US prosecutors seek at least 15,5 years for Atilla in sanctions busting case

US prosecutors have asked a New York federal judge to sentence Turkish banker Mehmet Hakan Atilla to at least 15-and-a-half years in prison for conspiring to violate US sanctions on Iran and suggested a term comparable to sentences of about 20 years imposed in similar cases, Benjamin Weiser of The New York Times tweeted from court on Wednesday.

The prosecutors also asked the judge to impose a “substantial fine” on Atilla, from $50,000 to $500,000, when Atilla is sentenced on April 11 in federal court in Manhattan.

Atilla and Turkish-Iranian gold trader Reza Zarrab and seven other people, including Turkey’s former economy minister and two additional Halkbank executives, were charged with engaging in transactions worth hundreds of millions of dollars for Iran’s government and Iranian entities from 2010 to 2015 in a scheme to evade US sanctions.

Zarrab reached a plea deal with the prosecution and became its star witness in the trial of Atilla, the only defendant other than Zarrab in US custody.

Meanwhile, a Turkish lawyer was alleged in court papers to have provided thousands of dollars to corrupt a prison guard into smuggling cellphones and alcohol to Zarrab, who was awaiting trial, according to charges lodged on April 5 against the Manhattan federal prison guard and comments by a lawyer who represented Zarrab.

Allegations against prison guard Victor Casado are consistent with Zarrab’s testimony that a guard gave him special privileges while he awaited trial in a case that rattled relations between Turkey and the US, the Associated Press reported.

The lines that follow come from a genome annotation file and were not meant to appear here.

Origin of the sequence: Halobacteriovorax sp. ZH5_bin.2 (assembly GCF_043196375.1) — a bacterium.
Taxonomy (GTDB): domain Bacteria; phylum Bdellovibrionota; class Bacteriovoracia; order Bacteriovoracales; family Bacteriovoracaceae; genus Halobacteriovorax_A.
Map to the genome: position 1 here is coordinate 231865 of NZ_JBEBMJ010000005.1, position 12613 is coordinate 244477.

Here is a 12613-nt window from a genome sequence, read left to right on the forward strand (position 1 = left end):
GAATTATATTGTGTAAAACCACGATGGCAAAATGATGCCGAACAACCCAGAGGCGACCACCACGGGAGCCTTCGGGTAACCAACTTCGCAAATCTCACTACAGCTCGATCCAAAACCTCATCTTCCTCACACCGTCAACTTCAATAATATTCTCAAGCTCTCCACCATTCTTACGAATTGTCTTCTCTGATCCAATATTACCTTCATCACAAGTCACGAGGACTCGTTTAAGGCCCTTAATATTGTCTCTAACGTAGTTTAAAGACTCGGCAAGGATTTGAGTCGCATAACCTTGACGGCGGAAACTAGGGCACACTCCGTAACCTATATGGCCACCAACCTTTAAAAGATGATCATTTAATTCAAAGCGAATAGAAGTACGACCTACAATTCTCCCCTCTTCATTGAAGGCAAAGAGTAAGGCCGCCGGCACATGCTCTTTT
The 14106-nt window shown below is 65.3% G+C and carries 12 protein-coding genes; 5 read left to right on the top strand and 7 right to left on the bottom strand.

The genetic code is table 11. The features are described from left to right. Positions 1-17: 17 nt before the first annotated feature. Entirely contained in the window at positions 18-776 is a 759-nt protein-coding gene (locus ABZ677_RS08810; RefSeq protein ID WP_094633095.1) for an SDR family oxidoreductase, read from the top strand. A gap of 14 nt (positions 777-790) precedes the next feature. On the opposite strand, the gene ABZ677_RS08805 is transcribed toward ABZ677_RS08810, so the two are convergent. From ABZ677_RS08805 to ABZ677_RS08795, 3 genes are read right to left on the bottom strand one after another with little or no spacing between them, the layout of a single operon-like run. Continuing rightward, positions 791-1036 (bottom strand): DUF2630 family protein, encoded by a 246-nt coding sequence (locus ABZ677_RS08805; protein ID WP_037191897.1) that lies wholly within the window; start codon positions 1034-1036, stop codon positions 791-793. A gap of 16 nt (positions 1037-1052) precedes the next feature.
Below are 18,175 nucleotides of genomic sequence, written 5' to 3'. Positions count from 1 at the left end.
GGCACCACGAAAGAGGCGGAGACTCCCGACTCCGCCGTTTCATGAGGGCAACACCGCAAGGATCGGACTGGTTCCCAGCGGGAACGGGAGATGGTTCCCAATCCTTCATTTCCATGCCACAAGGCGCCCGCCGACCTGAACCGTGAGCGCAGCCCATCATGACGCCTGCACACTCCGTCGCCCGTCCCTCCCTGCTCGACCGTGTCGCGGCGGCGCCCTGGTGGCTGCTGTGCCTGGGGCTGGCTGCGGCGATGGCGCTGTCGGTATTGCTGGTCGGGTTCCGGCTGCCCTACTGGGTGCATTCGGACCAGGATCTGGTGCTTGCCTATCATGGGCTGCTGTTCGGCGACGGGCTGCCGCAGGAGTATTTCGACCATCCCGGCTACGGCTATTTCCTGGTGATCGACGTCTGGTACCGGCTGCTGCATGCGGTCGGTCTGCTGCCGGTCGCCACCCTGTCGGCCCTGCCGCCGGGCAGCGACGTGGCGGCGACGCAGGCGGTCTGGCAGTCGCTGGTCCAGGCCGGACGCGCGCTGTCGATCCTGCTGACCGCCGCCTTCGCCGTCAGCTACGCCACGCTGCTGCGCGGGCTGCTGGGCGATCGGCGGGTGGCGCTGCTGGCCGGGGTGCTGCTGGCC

Zarrab eventually pleaded guilty and became a cooperator in an Iran sanctions case that strained relations between Turkey and the US. He testified at the trial of a Turkish banker that he paid $45,000 in bribes to a guard. He also testified he helped Iran evade US economic sanctions with billions of dollars in proceeds from oil and gas sales. Casado’s lawyer declined comment on charges his client accepted over $45,000 in bribes.

Zarrab testified in early December that he had bribed Turkey’s former economy minister, Mehmet Zafer Çağlayan, in the billion-dollar scheme to smuggle gold for oil in violation of US sanctions on Iran and that then-Prime Minister and current President Recep Tayyip Erdoğan personally authorized the involvement of Turkish banks in the scheme although he was not charged in the case.

The jury in Atilla’s trial in US federal court reached a verdict in January of guilty on five counts, including bank fraud and conspiracy, and not guilty on one count of money laundering in a case that portrayed high-level corruption in Turkey and heightened tensions between the US and its NATO ally.

“US prosecutors said a prison term for Atilla of greater than 15 1/2 years was necessary ‘to reflect the seriousness of the offense, promote respect for the law and to deter others from similarly endangering this country’s national security and world peace and stability’,” Weiser tweeted.

“Atilla was a key player in massively undermining .. efforts” to deprive the government of Iran of funding for its deadly activities, including the pursuit of nuclear weapons, the US said, adding that “Atilla’s lies during his trial testimony” and arguments made in his lawyers’ sentencing recommendation “demonstrate an unapologetic rejection of responsibility.”

Lawyers for Turkish banker Atilla had asked the judge on March 27 to “temper justice with mercy” and sentence him to “significantly below” the four to five years recommended by US sentencing guidelines. (SCF with

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